Marombe, 38, sold second-hand clothes until six months ago when he saw the opportunity to make money by patching up old dollar bills and selling them at a profit. He is making enough to support his pregnant wife and two children, including one who is a teenager and writing final year secondary examinations this year.
In cities across the country, currency traders line the streets holding wads of both local currency and US dollars. The $1 notes that are in good condition go for a 10 percent premium. Traders said they buy the better-looking notes from retail shop owners and workers and from street vendors who hoard $1 notes paid by purchasers of small items.

FASTFACT

Hyperinflation forced the government to abandon the local currency in 2009.

The street traders also take larger bills and provide the equivalent amount in smaller denominations for a 10 percent fee.
The government says the practice is illegal and the police sometimes raid the currency traders, seizing their precious dollar notes and issuing fines.
But there is a lack of choice for shoppers. If they buy goods at a supermarket that cannot provide change for their purchase, they are given paper coupons to be used at the same supermarket at a later date.
“At times they run out of these coupons so I am forced to take candy,” said Innocent Chirume, outside a supermarket in Harare. “It is very inconvent. I can’t take a bus into town using a coupon,” he said.
Banks are encouraging electronic payments for transactions to resolve the problem of small change “given that US dollars are not produced in Zimbabwe and are imported at high cost,” Bankers Association of Zimbabwe President Ralph Watungwa said.
Bank customers can exchange soiled notes for “usable” ones, although “the process of exporting the soiled notes and importing fresh ones is a long and costly process” for banks, he said.
The shortage of dollar notes and people's lack of trust in banks means that many stash their cash at home. This is a boon to currency traders like Marombe.
“One customer came with $100 dollar notes worth $1,000. He was saving for a car but the rats got to the money first,” chuckled Marombe, who said he charged to repair the gnawed notes. “It was a big payday for me!”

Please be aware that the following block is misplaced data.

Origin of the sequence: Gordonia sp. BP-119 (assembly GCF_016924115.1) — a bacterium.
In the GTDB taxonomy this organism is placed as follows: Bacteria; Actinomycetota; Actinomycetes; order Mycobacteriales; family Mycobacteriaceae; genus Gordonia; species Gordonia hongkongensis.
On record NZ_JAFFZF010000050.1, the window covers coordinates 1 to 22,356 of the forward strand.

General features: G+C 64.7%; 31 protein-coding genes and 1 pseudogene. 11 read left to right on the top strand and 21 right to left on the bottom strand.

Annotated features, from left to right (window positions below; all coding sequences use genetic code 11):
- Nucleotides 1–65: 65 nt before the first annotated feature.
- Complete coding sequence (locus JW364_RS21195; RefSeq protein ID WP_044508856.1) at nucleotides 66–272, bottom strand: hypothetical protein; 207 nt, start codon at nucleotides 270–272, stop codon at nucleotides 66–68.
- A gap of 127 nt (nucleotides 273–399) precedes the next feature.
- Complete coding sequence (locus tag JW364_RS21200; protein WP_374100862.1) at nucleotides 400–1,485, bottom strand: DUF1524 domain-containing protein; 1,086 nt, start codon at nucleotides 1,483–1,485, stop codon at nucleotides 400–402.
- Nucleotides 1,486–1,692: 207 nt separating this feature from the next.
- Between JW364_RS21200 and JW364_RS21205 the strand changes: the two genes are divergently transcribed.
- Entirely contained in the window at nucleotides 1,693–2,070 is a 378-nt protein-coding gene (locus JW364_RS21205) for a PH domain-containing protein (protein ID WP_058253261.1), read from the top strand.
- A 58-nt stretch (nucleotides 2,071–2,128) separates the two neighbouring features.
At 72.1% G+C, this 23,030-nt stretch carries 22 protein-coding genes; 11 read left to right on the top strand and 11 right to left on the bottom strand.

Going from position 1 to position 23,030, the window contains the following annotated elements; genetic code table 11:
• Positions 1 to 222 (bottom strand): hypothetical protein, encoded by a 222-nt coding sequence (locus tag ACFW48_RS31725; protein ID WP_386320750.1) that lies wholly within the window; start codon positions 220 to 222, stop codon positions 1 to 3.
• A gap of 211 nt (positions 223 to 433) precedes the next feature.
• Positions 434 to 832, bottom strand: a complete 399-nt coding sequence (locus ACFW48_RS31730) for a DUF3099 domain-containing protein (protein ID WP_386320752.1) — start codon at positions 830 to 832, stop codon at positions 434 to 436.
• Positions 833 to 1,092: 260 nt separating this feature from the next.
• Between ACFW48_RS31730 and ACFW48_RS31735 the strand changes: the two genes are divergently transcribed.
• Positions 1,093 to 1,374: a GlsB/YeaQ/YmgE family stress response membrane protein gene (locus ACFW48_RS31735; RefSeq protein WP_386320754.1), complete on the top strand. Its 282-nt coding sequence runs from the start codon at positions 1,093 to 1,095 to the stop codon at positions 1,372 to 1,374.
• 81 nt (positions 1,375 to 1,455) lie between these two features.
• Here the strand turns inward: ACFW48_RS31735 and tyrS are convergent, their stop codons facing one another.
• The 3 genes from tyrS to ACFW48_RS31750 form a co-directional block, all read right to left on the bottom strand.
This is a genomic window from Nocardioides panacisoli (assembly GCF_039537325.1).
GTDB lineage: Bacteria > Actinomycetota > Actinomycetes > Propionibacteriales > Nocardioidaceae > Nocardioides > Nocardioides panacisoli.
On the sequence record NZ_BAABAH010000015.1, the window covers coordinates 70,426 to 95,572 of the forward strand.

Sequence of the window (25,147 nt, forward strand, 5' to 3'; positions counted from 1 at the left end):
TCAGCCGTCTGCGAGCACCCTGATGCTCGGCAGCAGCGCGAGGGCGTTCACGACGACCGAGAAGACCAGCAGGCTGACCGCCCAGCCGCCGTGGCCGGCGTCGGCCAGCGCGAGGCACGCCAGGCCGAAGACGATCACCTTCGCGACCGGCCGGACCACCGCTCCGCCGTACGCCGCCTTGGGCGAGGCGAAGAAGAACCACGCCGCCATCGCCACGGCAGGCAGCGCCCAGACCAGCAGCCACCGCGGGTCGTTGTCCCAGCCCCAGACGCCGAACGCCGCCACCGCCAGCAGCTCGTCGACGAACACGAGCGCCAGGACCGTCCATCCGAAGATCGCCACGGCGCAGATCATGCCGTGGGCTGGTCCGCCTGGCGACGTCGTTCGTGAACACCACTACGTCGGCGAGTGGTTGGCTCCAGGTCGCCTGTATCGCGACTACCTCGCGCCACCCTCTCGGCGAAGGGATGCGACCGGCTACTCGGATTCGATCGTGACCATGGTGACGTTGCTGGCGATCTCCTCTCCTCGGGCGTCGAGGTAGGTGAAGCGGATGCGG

Saudi Telecom Company announces CEO resignation, share buyback

Updated 29 November 2020

Saudi Telecom Company announces CEO resignation, share buyback

  • The resignation, which will be effective March 28, 2021

Saudi Telecom Co. (STC) said its board of directors accepted the resignation of chief executive officer Nasser Al-Nasser on Nov. 28, 2020, according to a bourse statement.

The resignation, which will be effective March 28, 2021, was submitted for personal reasons.

The board also delegated the nomination and remuneration committee to identify a new CEO and submit the list of candidates to the board, while taking STC’s succession plan into consideration.

Any new development will be announced in due course, the firm said.

STC completed the buyback of its shares allocated to the employees’ stock incentive plan on Nov. 26, 2020, the firm said in a statement to Tadawul.

A total of 2.98 million shares, with an approximate value of SAR 300 million (SAR 100.58 per share) were bought back in one tranche, and no additional shares will be purchased during the specified purchase period, it added.

On April 20, 2020, STC’s shareholders approved buying back 5.5 million shares at SAR 300 million ($80 million). Shareholders had also authorized the board to buy back the shares within eight months of the extraordinary general assembly date.

The shares purchased for employees’ stock incentive plan will not be entitled to any dividends during the period the company holds them, STC said in its statement on Nov. 29, 2020.